$${\overline{y}}_{j}=G{\overline{x}}_{j}+{\overline{\epsilon}}_{j}$$

(6)

where *G**R ^{p}*

Let the training set contain ‘*d*’ TACs from the dynamic PET data. These ‘*d*’ curves can be arranged row-wise in the matrix form as follows:

$$X=\left[\begin{array}{ccc}{C}_{{\text{T}}_{1}}({T}_{1})& \cdots & {C}_{{\text{T}}_{1}}({T}_{P})\\ \vdots & \ddots & \vdots \\ {C}_{{\text{T}}_{\text{d}}}({T}_{1})& \cdots & {C}_{{\text{T}}_{\text{d}}}({T}_{p})\end{array}\right]$$

(7)

Matrix *X*_{0} is obtained by subtracting the column mean vector () from each row of *X*. The principal components are the eigenvectors of the sample covariance matrix of
${X}_{0}\left(S=\frac{1}{d-1}{X}_{0}{X}_{0}^{\text{T}}\right)$ and are obtained using singular value decomposition. The total number of principal components is equal to *p*, the number of frames in the PET study. These components can be ordered in the decreasing order of their eigenvalues as *F*=[_{1},_{2}, …, * _{p}*], where

$${\widehat{\overline{x}}}_{j}={(G\prime G)}^{-1}G\prime {\overline{y}}_{j}$$

(8)

The PCA-based fitted tissue curve can then be obtained as shown below:

$${\widehat{\overline{y}}}_{j}^{\text{PCA}}=G{\widehat{\overline{x}}}_{j}=G{(G\prime G)}^{-1}G\prime {\overline{y}}_{j}$$

(9)

The process of obtaining the principal components using PCA from the training set has a closed-form expression and hence is straightforward. Selection of ‘*q*’ for a particular tracer is made from simulations. Training data and test data are simulated using the literature range of tracer parameter values and the expected shape of arterial input function. The principal components are obtained from the simulated training set and ‘*q*’ is selected to be the minimum number such that *G* = [_{1}_{2} … * _{q}*] is a valid system matrix for simulated test data.

In human studies, the training data and the test data are the same and include all the TACs in the PET image volume. Principal components for each subject are obtained from the training set, and system matrix is formed using the number ‘*q*’ selected from simulations. This system matrix is then used to fit the test data.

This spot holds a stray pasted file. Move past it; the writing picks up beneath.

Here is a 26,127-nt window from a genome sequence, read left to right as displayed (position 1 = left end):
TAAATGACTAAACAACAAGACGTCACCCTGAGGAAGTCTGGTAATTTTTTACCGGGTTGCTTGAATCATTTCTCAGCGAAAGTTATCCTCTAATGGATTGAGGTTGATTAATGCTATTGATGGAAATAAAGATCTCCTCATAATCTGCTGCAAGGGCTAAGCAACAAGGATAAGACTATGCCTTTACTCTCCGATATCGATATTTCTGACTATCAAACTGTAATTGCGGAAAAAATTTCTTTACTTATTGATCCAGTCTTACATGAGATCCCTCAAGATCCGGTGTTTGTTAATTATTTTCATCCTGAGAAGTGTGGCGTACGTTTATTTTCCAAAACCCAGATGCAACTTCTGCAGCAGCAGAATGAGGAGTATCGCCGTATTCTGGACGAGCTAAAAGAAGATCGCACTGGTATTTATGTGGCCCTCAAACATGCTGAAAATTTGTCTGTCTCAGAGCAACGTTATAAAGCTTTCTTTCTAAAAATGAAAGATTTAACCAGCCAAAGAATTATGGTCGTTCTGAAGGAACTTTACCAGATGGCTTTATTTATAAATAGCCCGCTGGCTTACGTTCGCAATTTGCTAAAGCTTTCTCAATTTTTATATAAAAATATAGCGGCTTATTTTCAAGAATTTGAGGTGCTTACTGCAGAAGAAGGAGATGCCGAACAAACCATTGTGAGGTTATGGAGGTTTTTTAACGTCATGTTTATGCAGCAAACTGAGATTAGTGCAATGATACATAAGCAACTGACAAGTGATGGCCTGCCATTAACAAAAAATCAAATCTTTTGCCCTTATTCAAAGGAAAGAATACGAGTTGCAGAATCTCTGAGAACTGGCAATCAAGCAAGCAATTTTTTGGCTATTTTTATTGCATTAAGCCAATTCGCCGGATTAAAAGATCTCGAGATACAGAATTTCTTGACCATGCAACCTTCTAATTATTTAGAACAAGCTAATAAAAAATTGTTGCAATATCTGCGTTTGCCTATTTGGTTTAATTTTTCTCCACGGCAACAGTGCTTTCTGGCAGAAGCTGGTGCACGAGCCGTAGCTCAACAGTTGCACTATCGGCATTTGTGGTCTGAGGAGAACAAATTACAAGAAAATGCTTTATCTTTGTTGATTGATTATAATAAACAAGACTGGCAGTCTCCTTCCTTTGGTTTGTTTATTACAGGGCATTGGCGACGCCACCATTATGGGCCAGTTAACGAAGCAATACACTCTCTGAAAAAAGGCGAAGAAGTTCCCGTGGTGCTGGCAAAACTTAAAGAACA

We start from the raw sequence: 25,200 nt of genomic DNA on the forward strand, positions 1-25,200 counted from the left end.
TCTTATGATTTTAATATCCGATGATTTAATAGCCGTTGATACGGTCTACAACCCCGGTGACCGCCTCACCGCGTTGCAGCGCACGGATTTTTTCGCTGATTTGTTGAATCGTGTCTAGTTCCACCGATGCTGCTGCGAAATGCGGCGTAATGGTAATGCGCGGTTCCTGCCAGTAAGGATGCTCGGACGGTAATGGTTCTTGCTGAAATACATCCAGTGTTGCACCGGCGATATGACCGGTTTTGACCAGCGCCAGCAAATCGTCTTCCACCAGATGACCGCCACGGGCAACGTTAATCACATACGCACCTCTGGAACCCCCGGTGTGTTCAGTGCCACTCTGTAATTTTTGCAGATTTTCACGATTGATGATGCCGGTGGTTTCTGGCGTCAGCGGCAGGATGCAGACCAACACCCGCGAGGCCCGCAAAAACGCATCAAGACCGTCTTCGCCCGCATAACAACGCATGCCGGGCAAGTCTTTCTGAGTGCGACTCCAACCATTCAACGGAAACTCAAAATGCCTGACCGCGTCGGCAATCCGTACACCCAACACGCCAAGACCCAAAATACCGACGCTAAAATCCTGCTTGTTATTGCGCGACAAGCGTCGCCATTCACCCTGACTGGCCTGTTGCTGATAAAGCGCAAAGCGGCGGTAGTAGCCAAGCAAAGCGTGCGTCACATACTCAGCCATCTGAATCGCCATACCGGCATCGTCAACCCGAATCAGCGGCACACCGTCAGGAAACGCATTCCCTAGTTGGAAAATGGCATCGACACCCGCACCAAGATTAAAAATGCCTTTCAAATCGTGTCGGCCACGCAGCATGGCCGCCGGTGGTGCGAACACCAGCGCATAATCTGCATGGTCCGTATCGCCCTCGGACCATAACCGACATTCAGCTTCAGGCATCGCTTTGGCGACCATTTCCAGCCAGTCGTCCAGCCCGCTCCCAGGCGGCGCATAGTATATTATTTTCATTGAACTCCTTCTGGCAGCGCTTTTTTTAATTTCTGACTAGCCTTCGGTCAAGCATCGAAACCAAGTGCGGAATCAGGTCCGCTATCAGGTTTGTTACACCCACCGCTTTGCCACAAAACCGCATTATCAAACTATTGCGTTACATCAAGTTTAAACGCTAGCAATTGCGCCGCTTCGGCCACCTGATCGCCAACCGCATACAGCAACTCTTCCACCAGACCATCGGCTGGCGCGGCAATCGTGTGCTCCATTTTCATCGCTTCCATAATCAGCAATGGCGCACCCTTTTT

Simulations were performed mimicking the relatively slowly equilibrating radiotracer [^{11}C]carfentanil (CFN), a reversible *μ*-opioid agonist. A partial bolus–continuous infusion administration protocol was simulated for tracer administration (60% bolus and 40% infusion). This was the same bolus to infusion ratio used in the human scans performed at our institution. The local rate of delivery of the radiotracer and the clearance rate of the radiotracer to the plasma were same for the target region and the reference region
$\left({K}_{1}={K}_{1}^{\text{ref}},{k}_{2}={k}_{2}^{\text{ref}}\right)$, although this assumption is not required by the reference region method. The training set was simulated using the kinetic parameter ranges reported previously (Endres *et al*, 2003) as shown in Table 1. The training set consisted of 2,496 noisy curves (all with unique kinetic parameter combinations) of a 70 min, 16-frame scan (4 × 0.5 min, 3 × 1 min, 2 × 2.5 min, 2 × 5 min, and 5 × 10 min), which is the same protocol used for human scans at our institution. The principal components were obtained from this training set.